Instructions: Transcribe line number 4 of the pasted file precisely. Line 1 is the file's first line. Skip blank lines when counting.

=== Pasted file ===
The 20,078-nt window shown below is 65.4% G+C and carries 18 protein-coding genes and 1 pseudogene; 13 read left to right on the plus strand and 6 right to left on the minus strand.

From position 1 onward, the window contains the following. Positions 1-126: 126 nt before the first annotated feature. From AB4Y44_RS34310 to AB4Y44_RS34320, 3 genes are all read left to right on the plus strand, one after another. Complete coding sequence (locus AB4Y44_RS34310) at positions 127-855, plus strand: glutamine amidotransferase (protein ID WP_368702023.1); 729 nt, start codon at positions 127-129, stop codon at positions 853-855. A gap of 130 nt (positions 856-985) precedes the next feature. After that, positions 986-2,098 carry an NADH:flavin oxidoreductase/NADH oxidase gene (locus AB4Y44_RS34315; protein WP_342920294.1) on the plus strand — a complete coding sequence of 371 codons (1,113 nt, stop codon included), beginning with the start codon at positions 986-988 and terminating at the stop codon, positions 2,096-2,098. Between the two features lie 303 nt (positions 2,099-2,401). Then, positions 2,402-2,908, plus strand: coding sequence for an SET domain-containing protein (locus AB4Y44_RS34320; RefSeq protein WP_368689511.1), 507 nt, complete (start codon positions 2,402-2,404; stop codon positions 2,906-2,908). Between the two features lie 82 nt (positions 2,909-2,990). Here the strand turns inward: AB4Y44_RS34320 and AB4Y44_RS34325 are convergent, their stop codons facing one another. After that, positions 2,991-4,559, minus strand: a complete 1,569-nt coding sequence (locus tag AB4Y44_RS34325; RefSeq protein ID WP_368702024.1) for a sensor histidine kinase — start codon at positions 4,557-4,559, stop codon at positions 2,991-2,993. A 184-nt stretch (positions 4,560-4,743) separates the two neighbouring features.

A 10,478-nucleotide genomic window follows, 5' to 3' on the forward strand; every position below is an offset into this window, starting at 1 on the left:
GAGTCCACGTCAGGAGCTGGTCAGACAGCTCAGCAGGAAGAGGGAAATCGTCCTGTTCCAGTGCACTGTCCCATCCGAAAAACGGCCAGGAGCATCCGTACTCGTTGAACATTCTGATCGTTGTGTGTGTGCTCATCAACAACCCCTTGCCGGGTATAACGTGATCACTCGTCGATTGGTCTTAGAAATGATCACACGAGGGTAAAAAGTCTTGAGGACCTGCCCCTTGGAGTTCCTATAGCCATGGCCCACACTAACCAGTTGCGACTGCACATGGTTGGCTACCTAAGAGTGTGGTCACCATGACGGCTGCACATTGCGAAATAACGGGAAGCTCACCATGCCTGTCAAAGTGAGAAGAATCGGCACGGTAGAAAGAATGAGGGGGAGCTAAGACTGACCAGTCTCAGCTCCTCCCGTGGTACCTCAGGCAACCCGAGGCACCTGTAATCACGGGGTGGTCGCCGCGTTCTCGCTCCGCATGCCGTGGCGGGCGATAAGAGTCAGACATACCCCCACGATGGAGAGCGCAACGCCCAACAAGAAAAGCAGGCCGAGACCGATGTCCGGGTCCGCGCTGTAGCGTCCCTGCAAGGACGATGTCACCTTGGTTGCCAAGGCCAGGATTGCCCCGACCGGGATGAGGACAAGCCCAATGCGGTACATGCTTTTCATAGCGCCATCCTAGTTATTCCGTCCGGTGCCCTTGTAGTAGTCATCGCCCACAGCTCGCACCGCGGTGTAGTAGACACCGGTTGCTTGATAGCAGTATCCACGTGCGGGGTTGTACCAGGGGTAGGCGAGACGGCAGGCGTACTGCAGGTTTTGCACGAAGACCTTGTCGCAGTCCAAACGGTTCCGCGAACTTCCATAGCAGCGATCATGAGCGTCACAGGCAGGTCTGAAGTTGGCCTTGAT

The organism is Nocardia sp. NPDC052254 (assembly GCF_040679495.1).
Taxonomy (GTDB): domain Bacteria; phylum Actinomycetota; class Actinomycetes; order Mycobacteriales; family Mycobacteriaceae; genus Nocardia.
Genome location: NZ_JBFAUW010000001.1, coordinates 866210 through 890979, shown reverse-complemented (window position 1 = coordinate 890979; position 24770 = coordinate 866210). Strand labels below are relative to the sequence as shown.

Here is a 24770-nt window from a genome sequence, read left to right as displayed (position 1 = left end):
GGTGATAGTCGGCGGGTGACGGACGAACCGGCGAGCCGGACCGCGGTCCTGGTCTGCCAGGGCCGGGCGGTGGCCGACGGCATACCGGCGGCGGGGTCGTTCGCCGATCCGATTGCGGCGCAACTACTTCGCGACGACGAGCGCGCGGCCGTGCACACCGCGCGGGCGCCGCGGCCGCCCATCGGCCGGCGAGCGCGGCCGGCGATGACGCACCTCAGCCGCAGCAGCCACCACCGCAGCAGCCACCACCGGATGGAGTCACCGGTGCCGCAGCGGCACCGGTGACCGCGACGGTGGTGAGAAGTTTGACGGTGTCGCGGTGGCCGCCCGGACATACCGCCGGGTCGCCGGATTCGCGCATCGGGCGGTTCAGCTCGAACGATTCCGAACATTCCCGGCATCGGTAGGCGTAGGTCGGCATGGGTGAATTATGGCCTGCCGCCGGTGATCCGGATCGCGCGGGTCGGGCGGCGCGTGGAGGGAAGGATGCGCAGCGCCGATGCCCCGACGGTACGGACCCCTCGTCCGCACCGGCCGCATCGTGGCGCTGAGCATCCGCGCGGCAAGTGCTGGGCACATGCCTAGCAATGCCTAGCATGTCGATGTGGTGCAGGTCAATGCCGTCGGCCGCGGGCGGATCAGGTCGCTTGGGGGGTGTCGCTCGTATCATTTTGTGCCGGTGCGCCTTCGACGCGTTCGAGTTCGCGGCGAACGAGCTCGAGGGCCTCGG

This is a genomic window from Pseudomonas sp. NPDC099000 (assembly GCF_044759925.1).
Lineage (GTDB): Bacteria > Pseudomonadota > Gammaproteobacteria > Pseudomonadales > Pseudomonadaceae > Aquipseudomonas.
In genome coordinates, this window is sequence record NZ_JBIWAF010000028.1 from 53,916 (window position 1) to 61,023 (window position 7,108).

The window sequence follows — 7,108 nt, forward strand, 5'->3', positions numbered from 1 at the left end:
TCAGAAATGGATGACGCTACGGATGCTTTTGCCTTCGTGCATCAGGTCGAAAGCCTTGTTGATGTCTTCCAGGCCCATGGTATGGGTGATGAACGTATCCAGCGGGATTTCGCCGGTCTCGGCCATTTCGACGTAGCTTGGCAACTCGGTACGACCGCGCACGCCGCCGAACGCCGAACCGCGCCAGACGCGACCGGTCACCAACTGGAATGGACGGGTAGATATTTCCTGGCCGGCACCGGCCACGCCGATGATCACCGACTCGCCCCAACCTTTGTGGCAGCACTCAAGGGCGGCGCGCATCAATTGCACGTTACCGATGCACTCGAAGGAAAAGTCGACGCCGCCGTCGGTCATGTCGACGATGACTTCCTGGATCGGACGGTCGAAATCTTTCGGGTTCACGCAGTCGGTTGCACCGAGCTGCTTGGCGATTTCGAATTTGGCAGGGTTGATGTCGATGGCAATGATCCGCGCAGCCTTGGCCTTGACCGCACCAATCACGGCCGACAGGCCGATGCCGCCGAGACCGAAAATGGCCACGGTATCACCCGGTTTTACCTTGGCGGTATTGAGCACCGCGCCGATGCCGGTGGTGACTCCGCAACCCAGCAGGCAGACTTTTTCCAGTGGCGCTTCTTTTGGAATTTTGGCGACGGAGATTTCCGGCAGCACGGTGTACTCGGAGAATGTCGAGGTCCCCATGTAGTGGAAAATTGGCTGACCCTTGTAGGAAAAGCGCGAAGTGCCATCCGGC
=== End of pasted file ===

GAGTCCACGTCAGGAGCTGGTCAGACAGCTCAGCAGGAAGAGGGAAATCGTCCTGTTCCAGTGCACTGTCCCATCCGAAAAACGGCCAGGAGCATCCGTACTCGTTGAACATTCTGATCGTTGTGTGTGTGCTCATCAACAACCCCTTGCCGGGTATAACGTGATCACTCGTCGATTGGTCTTAGAAATGATCACACGAGGGTAAAAAGTCTTGAGGACCTGCCCCTTGGAGTTCCTATAGCCATGGCCCACACTAACCAGTTGCGACTGCACATGGTTGGCTACCTAAGAGTGTGGTCACCATGACGGCTGCACATTGCGAAATAACGGGAAGCTCACCATGCCTGTCAAAGTGAGAAGAATCGGCACGGTAGAAAGAATGAGGGGGAGCTAAGACTGACCAGTCTCAGCTCCTCCCGTGGTACCTCAGGCAACCCGAGGCACCTGTAATCACGGGGTGGTCGCCGCGTTCTCGCTCCGCATGCCGTGGCGGGCGATAAGAGTCAGACATACCCCCACGATGGAGAGCGCAACGCCCAACAAGAAAAGCAGGCCGAGACCGATGTCCGGGTCCGCGCTGTAGCGTCCCTGCAAGGACGATGTCACCTTGGTTGCCAAGGCCAGGATTGCCCCGACCGGGATGAGGACAAGCCCAATGCGGTACATGCTTTTCATAGCGCCATCCTAGTTATTCCGTCCGGTGCCCTTGTAGTAGTCATCGCCCACAGCTCGCACCGCGGTGTAGTAGACACCGGTTGCTTGATAGCAGTATCCACGTGCGGGGTTGTACCAGGGGTAGGCGAGACGGCAGGCGTACTGCAGGTTTTGCACGAAGACCTTGTCGCAGTCCAAACGGTTCCGCGAACTTCCATAGCAGCGATCATGAGCGTCACAGGCAGGTCTGAAGTTGGCCTTGAT